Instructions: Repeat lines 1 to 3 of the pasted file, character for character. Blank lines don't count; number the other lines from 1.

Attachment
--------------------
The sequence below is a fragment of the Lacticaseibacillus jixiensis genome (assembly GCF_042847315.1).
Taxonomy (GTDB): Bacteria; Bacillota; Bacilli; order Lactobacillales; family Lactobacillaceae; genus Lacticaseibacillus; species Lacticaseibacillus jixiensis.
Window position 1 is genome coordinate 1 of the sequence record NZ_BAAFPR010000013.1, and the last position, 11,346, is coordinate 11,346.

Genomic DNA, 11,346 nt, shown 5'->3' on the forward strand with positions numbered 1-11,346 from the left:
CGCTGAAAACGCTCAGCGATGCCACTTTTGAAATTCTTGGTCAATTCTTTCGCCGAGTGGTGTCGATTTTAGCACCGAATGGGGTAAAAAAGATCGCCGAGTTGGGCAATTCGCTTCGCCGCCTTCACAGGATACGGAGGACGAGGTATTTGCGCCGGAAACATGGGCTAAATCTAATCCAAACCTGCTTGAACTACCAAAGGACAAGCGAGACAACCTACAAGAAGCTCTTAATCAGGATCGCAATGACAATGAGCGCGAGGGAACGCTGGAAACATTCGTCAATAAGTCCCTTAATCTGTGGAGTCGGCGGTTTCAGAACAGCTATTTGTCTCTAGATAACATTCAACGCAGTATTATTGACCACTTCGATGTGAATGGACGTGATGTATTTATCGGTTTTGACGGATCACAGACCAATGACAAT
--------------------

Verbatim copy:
The sequence below is a fragment of the Lacticaseibacillus jixiensis genome (assembly GCF_042847315.1).
Taxonomy (GTDB): Bacteria; Bacillota; Bacilli; order Lactobacillales; family Lactobacillaceae; genus Lacticaseibacillus; species Lacticaseibacillus jixiensis.
Window position 1 is genome coordinate 1 of the sequence record NZ_BAAFPR010000013.1, and the last position, 11,346, is coordinate 11,346.